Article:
Abdelhamid, T. and Everett, J. (2000). ”Identifying Root Causes of Construction Accidents.” Summary
Business and Management
Submitted By MoeQ
In their article "Identifying Root Causes of Construction Accidents," the authors, Tariq S. Abdelhamid and John G. Everett (2000) presents the development of an Accident Root Causes Tracing Model (ARCTM) that is capable of answering why the accident occurred by identifying possible root causes so that more effective methods for preventing accident can be identified and applied by labor and management. Three examples are examined to explain the use of the model, understand construction site’s accidents and identify what prevention efforts should be performed.
To identify the root causes of accidents, the existing construction accident investigation procedures should be combined with ARCTM which adopts both Contemporary Accident Causation Models and Human Error Theories. Then, ARCTM should be adopted as a tool to prevent the construction accidents. 1) Accident Causation Models
Accident causation models are used to improve the industrial accident prevention programs. These models as Domino Theory (Heinrich 1959) and Multiple Causation Model (Petersen 1971) indicate that the root causes of accidents relate to both people and management systems.
2) Human Error Theories
Human Error Theories can be realized in both Behavior Models as Accident Proneness Theory (Accident 1983) and Human Factor Models as Ferrel Theory (Ferrel 1977). Behavior models show that the main cause of accidents are workers. While the human factors models affirm that the main cause of accidents is human error.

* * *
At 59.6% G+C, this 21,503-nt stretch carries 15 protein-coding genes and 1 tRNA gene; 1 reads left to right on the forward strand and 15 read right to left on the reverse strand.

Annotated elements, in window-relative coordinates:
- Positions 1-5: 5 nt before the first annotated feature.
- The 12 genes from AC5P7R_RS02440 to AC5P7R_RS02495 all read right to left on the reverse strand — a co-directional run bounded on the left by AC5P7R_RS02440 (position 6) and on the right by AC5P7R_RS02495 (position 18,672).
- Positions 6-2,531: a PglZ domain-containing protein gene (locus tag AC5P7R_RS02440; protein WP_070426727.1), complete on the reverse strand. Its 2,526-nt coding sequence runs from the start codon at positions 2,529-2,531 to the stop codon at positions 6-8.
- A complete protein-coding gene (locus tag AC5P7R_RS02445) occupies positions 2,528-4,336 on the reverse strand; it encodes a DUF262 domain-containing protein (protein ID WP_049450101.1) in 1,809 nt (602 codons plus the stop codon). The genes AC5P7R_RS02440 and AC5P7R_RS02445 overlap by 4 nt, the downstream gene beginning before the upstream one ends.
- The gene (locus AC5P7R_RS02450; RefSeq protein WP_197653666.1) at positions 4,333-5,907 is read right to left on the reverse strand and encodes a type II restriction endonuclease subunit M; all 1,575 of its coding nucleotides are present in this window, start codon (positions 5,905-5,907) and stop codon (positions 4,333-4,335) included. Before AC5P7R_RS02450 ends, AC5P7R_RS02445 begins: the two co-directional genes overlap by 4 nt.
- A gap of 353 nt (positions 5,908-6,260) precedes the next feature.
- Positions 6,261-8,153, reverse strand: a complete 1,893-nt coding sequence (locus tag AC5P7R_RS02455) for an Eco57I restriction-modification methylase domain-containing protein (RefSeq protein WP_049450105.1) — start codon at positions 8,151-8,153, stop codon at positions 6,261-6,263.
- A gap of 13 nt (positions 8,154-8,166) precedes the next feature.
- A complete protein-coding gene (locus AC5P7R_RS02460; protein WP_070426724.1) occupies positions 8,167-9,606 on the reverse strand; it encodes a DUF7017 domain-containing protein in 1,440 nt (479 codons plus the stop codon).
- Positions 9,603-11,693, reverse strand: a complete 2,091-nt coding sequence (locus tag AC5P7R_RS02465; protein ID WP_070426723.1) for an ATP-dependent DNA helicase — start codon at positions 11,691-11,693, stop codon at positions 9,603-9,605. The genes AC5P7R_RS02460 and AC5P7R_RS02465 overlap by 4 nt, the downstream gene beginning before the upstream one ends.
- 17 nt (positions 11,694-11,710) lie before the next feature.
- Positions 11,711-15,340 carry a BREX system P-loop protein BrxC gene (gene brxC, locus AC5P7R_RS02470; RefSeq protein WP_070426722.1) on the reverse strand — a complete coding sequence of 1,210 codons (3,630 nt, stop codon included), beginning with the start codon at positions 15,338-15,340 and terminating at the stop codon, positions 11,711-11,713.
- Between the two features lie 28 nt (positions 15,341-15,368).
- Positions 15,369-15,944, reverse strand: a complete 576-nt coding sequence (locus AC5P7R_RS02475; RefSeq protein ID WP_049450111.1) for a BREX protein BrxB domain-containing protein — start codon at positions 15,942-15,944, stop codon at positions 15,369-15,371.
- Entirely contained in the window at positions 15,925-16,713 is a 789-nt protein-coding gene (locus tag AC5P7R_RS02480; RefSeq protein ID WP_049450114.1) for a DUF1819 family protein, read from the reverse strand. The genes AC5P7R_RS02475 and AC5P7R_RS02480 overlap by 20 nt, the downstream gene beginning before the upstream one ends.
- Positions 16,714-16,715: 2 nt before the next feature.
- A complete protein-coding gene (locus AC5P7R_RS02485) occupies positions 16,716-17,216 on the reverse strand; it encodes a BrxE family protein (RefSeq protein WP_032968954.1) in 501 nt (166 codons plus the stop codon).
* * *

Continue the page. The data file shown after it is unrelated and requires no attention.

3) ARCTM: Construction Model
ARCTM is the outcome of developing and integrating number of the previously mentioned models. This model pictures the main three root causes of accidents: unsafe conditions, worker response to unsafe conditions, and worker unsafe acts.
Accident Investigations Using ARCTM
If accident occurs, ARCTM should be used by investigator after using present accident investigation and reporting tool. ARCTM is organized in a flowchart structure shows a series of questions and possible answers that help the investigator determine what the root causes are and how it developed.
This example is an accident involving a worker bruised his elbow as a result of a limb flipping from a brush chipper he was using. According to the investigator, the causes of the accident were “Took unsafe position”, “Unsafe condition (brusher too fast),” and “Other factor (unsafe brush chipper)”, also he suggested replacing the brush chipper. The worker mention that he sent a request and management had promised to replace the brush chipper. According to ARCTM, there was problem in management procedures because unsafe condition existed and the worker identified unsafe condition but continued his work due to management pressure.
In addition to using ARCTM with present investigation process and finding the person responsible of the accident, it will aid finding the cause of the accident and how to limit reoccur it. Also, ARCTM highlights that prevention efforts can be planned by considering worker training, worker attitude, and management procedures.
Figure. Accident Root Causes Tracing Model
Note: In the flow chart, the questions and possible answers will help to determine how the root cause developed. Each question will indicate the existence of an issue that needs to be addressed or corrected to prevent accident reoccurrence. These issues are a worker training problem, a worker attitude problem, and a management procedures problem.
Abdelhamid, T. and Everett, J. (2000). ”Identifying Root Causes of Construction Accidents.” J. Constr. Eng. Manage., 126(1), 52–60.
Journal of Construction Engineering and Management,Volume 126, Issue 1 (January 2000)
Submitted: 27 October 1998
Published: 01 January 2000